Gambling industry allowing player personalization to suffer: study

Gambling industry allowing player personalization to suffer: study

Gambling industry allowing player personalization to suffer: studyAs far as internet industries go, online gambling is one of the most experienced, having had a couple of decades now to figure out what works and what doesn’t. But, perhaps because there’s just so much pie to share, many operators haven’t had to work hard at competing for players, causing user personalization to lag. That’s the conclusion a recent report from Dynamic Yield has reached, noting the industry has only achieved a ‘basic’ level of personalization.

What is Personalization?

The firm, which itself sells personalization software for any industry, defines a company’s proficiency in tailoring its wares across eight metrics. They ask if an operator can personalize customer experiences, share success stories, assign a centralized team to personalization, have the right resources to run personalization, prioritize it as a company-wide initiative, integrate it in the tech stack, believe in the value of it, and use data-driven decision-making in marketing initiatives.

Basic as it gets

That all taken into account, they found a wide range of responses from the organizations they studied, but it all averaged out to a ‘basic’ rating, which is better than ‘absent’, but not as good as ‘advanced’ or ‘pioneer.’ Overall, the industry gets high marks for focusing on a culture of personalization, and gathering data and resources for the task, but poorly at applying it to customer experiences. They noted some possible reasons why:

“Heavily regulated, concerns over personalization and whether certain implementations are legally allowed has not only created a significant barrier to entrance, but also a large knowledge gap in terms of unlocking its potential.”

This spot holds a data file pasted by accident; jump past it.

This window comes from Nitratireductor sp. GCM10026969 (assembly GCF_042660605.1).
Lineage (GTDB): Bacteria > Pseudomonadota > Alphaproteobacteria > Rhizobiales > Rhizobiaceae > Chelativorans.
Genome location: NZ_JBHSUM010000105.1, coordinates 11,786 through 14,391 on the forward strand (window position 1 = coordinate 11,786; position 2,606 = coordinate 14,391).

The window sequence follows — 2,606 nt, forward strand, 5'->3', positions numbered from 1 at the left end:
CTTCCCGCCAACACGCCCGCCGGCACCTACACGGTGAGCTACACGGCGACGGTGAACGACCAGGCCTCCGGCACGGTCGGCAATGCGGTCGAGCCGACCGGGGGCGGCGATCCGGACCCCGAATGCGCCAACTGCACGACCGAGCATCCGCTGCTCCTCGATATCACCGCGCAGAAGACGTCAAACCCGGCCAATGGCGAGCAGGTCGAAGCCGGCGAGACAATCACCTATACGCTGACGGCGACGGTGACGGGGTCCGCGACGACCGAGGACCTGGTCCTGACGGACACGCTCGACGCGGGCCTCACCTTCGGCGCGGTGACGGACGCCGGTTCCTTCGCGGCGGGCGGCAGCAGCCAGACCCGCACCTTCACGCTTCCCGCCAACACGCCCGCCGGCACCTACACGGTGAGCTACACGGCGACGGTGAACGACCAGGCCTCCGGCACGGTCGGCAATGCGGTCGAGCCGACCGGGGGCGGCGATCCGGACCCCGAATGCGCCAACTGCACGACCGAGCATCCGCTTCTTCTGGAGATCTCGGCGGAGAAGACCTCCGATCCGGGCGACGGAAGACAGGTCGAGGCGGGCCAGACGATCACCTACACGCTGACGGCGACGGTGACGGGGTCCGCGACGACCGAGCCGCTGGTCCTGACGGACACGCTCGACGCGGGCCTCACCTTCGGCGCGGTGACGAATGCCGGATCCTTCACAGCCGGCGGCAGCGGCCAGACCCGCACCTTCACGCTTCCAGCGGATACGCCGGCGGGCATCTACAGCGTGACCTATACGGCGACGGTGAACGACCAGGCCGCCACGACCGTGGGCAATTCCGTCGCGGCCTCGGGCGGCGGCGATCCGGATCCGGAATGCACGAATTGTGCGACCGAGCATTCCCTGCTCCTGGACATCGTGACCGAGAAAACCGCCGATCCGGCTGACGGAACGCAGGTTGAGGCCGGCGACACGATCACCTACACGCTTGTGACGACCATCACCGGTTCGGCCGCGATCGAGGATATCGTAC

They also note that as operators have to use a mix of platforms and providers, it can be tricky to integrate everything to have a harmonized personalization experience for players. They warn that operators who don’t figure this out might lose with the next generation of players.

The Global View

But it’s not necessarily the same case everywhere you go. The European, Middle East and African (EMEA) region, thanks to mature European markets, have done better in personalizing their sites to player experiences, achieving the ‘advanced’ category on average. They credit mature regulations and high penetration for this phenomena. The Asian Pacific and American regions don’t do worse for revenue, still being bountiful in target opportunities, but don’t measure up in sophistication.

They also note that there’s a lot of big talk when it comes to personalization. 82% calling it a priority, but a lack of buy-in, with only 54% actually making it a company-wide initiative. This can partially be blamed on a lack of resources: 57% of companies say they just can’t devote the necessary talent to doing the job.

Something has to change

Having worked in operations myself, all of this rings true. There is a very high emphasis on on-boarding new players and simplifying their first time deposit experience. But player retention, while important and spoken highly of, is almost a footnote.

There are still untapped markets and demographics to reel-in, and the industry’s expertise at marketing will continue to bring in more profits. That can’t last forever though. Companies that understand the value in providing tailored experiences will start to retain customers at a higher level, and win out over the competition.